Left ventricular systolic torsion correlates global cardiac performance during dyssynchrony and cardiac resynchronization therapy

Bouchra Lamia, Masaki Tanabe, Hidekazu Tanaka, Hyung Kook Kim, John Gorcsan, Michael R. Pinsky

Research output: Contribution to journalArticlepeer-review

Abstract

Left ventricular (LV) systolic torsion is a primary mechanism contributing to stroke volume (SV). We hypothesized that change in LV torsion parallels changes in global systolic performance during dyssynchrony and cardiac resynchronization therapy (CRT). Seven anesthetized open chest dogs had LV pressure-volume relationship. Apical, basal, and mid-LV cross-sectional echocardiographic images were studied by speckle tracking analysis. Right atrial (RA) pacing served as control. Right ventricular (RV) pacing simulated left bundle branch block. Simultaneous RV-LV free wall and RV-LV apex pacing (CRTfw and CRTa, respectively) modeled CRT. Dyssynchrony was defined as the time difference in peak strain between earliest and latest segments. Torsion was calculated as the maximum difference between the apical and basal rotation. RA pacing had minimal dyssynchrony (52 ± 36 ms). RV pacing induced dyssynchrony (189 ± 61 ms, P < 0.05). CRTa decreased dyssynchrony (46 ± 36 ms, P < 0.05 vs. RV pacing), whereas CRTfw did not (110 ± 96 ms). Torsion during baseline RA was 6.6 ± 3.7°. RV pacing decreased torsion (5.1 ± 3.6°, P < 0.05 vs. control), and reduced SV, stroke work (SW), and dP/dtmax compared with RA (21 ± 5 vs. 17 ± 5 ml, 252 ± 61 vs. 151 ± 64 mJ, and 2,063 ± 456 vs. 1,603 ± 424 mmHg/s, respectively, P < 0.05). CRTa improved torsion, SV, SW, and dP/dtmax compared with RV pacing (7.7 ± 4.7°, 23 ± 3 ml, 240 ± 50 mJ, and 1,947 ± 647 mmHg/s, respectively, P < 0.05), whereas CRTfw did not (5.1 ± 3.6°, 18 ± 5 ml, 175 ± 48 mJ, and 1,699 ± 432 mmHg/s, respectively, P < 0.05). LV torsion changes covaried across conditions with SW (y = 0.94x+12.27, r = 0.81, P < 0.0001) and SV (y = 0.66x+0.91, r = 0.81, P < 0.0001). LV dyssynchrony changes did not correlate with SW or SV (r= -0.12, P = 0.61 and r = 0.08, P = 0.73, respectively). Thus, we conclude that LV torsion is primarily altered by dyssynchrony, and CRT that restores LV performance also restores torsion.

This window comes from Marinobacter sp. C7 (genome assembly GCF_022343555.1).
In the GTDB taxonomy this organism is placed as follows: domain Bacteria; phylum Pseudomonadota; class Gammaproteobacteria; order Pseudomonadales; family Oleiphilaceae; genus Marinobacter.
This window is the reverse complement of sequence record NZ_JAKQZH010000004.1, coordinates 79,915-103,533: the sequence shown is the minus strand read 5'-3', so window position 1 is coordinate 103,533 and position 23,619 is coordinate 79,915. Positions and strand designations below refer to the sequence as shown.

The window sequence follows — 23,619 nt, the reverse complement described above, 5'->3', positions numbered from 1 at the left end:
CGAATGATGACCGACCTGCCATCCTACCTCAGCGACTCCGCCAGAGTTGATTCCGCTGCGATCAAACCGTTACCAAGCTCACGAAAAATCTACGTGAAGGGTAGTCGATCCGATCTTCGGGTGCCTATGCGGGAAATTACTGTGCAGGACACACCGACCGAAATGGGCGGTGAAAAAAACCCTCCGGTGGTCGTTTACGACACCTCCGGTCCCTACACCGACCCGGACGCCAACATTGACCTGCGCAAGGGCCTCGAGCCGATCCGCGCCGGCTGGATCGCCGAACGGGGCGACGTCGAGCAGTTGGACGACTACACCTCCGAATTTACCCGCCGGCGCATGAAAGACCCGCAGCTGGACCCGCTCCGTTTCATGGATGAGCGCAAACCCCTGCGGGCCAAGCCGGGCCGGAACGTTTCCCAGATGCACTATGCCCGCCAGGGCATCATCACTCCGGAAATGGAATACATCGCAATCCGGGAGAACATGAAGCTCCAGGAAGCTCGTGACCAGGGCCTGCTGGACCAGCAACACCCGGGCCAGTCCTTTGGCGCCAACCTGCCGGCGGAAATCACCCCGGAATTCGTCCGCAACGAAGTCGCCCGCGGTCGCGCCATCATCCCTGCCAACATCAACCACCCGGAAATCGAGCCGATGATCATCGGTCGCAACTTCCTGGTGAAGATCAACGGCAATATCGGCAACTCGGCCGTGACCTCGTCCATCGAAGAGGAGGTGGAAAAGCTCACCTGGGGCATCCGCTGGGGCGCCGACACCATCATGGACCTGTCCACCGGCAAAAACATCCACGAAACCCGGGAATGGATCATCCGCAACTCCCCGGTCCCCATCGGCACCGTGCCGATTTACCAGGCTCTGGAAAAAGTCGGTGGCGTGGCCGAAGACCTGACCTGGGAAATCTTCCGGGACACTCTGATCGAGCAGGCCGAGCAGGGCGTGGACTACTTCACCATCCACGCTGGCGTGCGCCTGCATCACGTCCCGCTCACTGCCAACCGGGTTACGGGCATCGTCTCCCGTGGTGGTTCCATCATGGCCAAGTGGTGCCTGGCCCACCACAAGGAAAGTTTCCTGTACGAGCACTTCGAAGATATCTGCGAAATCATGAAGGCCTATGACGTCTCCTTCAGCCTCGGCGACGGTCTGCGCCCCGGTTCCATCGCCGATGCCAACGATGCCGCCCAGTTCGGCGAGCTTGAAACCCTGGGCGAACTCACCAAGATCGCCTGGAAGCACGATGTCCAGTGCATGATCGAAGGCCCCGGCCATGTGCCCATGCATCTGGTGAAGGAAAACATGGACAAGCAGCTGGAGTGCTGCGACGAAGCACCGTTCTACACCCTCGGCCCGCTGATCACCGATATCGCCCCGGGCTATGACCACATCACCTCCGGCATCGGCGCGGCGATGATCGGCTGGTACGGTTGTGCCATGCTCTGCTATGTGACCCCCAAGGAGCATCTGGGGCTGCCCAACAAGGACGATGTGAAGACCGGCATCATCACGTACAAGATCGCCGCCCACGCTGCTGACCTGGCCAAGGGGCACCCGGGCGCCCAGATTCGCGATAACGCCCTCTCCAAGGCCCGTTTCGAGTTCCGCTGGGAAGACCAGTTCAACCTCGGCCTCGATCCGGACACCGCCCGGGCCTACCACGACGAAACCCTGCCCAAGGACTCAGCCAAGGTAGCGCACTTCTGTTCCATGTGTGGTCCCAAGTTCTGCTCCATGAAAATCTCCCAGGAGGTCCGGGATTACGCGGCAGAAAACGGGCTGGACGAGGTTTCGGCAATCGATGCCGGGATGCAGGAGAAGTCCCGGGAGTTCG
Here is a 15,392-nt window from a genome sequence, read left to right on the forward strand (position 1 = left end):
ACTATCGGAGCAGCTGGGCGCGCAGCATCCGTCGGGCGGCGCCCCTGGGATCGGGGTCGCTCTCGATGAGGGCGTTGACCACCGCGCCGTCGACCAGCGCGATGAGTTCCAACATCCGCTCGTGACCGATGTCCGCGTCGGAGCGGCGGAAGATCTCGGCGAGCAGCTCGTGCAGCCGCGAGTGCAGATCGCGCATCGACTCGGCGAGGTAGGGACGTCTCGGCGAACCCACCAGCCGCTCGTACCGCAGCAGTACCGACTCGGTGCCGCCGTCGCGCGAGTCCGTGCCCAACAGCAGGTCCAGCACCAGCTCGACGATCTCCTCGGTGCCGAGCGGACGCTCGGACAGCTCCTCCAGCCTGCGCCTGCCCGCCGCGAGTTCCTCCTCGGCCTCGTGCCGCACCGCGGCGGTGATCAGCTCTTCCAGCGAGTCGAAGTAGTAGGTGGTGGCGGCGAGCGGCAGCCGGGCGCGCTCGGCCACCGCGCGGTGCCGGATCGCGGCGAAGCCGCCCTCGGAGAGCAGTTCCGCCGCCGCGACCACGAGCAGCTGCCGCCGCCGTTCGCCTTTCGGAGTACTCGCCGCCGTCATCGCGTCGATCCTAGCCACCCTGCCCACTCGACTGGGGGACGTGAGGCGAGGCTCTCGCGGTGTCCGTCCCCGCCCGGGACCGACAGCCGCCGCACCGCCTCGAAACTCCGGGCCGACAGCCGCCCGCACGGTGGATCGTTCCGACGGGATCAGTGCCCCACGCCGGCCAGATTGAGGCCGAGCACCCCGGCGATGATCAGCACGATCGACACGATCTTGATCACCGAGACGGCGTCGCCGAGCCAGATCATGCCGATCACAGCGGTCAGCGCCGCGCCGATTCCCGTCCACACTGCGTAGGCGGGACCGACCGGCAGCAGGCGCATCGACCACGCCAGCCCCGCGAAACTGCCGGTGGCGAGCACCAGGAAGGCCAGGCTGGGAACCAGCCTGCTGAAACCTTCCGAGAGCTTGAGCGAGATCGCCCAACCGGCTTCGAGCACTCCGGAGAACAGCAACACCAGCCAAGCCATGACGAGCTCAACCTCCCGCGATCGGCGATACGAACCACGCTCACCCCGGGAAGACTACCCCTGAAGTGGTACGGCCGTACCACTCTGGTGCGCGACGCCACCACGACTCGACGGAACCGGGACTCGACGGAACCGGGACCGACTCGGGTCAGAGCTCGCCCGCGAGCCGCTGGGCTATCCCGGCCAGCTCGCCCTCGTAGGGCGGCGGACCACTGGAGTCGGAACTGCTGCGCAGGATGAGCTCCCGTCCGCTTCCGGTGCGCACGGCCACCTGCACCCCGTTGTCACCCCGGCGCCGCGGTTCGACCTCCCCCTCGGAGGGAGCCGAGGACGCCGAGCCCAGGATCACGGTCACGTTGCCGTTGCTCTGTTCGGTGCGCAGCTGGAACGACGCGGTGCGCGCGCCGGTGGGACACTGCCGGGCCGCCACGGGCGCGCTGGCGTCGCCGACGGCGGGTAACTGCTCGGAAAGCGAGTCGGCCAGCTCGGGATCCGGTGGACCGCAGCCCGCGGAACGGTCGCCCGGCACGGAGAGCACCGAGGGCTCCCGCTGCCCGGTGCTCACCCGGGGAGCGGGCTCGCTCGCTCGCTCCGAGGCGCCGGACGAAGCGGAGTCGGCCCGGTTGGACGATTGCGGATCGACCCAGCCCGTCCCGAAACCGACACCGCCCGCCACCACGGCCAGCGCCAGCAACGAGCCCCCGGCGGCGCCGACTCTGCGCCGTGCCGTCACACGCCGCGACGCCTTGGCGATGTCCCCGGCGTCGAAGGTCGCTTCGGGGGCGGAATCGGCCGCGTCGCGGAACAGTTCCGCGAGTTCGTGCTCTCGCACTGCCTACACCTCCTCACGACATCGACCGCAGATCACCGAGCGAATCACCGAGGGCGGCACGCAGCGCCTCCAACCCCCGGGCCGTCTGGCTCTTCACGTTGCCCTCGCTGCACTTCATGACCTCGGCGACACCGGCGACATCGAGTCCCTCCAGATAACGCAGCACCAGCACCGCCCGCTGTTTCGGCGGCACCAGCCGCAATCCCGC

Original languageEnglish (US)
Pages (from-to)H853-H858
JournalAmerican Journal of Physiology - Heart and Circulatory Physiology
Volume300
Issue number3
DOIs
StatePublished - Mar 2011

All Science Journal Classification (ASJC) codes

  • Physiology
  • Cardiology and Cardiovascular Medicine
  • Physiology (medical)

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